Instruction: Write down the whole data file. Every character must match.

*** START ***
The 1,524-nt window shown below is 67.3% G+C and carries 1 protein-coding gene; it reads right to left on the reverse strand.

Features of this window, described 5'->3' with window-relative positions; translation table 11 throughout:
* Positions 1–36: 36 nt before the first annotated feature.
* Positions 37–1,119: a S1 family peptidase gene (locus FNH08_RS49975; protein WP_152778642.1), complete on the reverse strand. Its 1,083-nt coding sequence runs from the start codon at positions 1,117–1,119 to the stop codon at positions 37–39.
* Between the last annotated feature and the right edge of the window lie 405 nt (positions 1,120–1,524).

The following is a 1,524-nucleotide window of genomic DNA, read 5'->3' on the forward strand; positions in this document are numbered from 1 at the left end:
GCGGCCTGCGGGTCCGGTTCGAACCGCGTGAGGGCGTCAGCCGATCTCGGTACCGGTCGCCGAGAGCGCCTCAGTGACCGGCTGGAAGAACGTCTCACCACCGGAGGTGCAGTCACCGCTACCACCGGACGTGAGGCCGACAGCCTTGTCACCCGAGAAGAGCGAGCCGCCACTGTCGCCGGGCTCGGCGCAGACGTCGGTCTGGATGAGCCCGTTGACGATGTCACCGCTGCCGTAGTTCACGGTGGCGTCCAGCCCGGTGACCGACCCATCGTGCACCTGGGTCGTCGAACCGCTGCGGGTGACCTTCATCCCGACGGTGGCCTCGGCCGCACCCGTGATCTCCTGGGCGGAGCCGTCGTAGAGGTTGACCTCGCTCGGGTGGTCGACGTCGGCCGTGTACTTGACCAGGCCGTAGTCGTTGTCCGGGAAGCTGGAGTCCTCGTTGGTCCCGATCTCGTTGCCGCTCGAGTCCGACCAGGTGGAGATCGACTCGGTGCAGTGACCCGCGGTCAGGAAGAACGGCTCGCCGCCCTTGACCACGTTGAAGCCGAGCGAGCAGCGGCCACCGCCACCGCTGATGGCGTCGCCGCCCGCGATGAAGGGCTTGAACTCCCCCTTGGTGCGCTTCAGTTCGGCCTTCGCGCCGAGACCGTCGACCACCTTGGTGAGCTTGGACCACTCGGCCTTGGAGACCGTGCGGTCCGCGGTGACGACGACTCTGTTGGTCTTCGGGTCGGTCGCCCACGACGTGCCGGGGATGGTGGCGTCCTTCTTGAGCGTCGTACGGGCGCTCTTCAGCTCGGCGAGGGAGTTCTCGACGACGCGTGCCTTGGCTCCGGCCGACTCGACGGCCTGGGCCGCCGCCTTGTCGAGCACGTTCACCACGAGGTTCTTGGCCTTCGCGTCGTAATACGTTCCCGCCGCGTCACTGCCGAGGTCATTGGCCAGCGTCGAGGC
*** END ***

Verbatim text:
The 1,524-nt window shown below is 67.3% G+C and carries 1 protein-coding gene; it reads right to left on the reverse strand.

Features of this window, described 5'->3' with window-relative positions; translation table 11 throughout:
* Positions 1–36: 36 nt before the first annotated feature.
* Positions 37–1,119: a S1 family peptidase gene (locus FNH08_RS49975; protein WP_152778642.1), complete on the reverse strand. Its 1,083-nt coding sequence runs from the start codon at positions 1,117–1,119 to the stop codon at positions 37–39.
* Between the last annotated feature and the right edge of the window lie 405 nt (positions 1,120–1,524).

The following is a 1,524-nucleotide window of genomic DNA, read 5'->3' on the forward strand; positions in this document are numbered from 1 at the left end:
GCGGCCTGCGGGTCCGGTTCGAACCGCGTGAGGGCGTCAGCCGATCTCGGTACCGGTCGCCGAGAGCGCCTCAGTGACCGGCTGGAAGAACGTCTCACCACCGGAGGTGCAGTCACCGCTACCACCGGACGTGAGGCCGACAGCCTTGTCACCCGAGAAGAGCGAGCCGCCACTGTCGCCGGGCTCGGCGCAGACGTCGGTCTGGATGAGCCCGTTGACGATGTCACCGCTGCCGTAGTTCACGGTGGCGTCCAGCCCGGTGACCGACCCATCGTGCACCTGGGTCGTCGAACCGCTGCGGGTGACCTTCATCCCGACGGTGGCCTCGGCCGCACCCGTGATCTCCTGGGCGGAGCCGTCGTAGAGGTTGACCTCGCTCGGGTGGTCGACGTCGGCCGTGTACTTGACCAGGCCGTAGTCGTTGTCCGGGAAGCTGGAGTCCTCGTTGGTCCCGATCTCGTTGCCGCTCGAGTCCGACCAGGTGGAGATCGACTCGGTGCAGTGACCCGCGGTCAGGAAGAACGGCTCGCCGCCCTTGACCACGTTGAAGCCGAGCGAGCAGCGGCCACCGCCACCGCTGATGGCGTCGCCGCCCGCGATGAAGGGCTTGAACTCCCCCTTGGTGCGCTTCAGTTCGGCCTTCGCGCCGAGACCGTCGACCACCTTGGTGAGCTTGGACCACTCGGCCTTGGAGACCGTGCGGTCCGCGGTGACGACGACTCTGTTGGTCTTCGGGTCGGTCGCCCACGACGTGCCGGGGATGGTGGCGTCCTTCTTGAGCGTCGTACGGGCGCTCTTCAGCTCGGCGAGGGAGTTCTCGACGACGCGTGCCTTGGCTCCGGCCGACTCGACGGCCTGGGCCGCCGCCTTGTCGAGCACGTTCACCACGAGGTTCTTGGCCTTCGCGTCGTAATACGTTCCCGCCGCGTCACTGCCGAGGTCATTGGCCAGCGTCGAGGC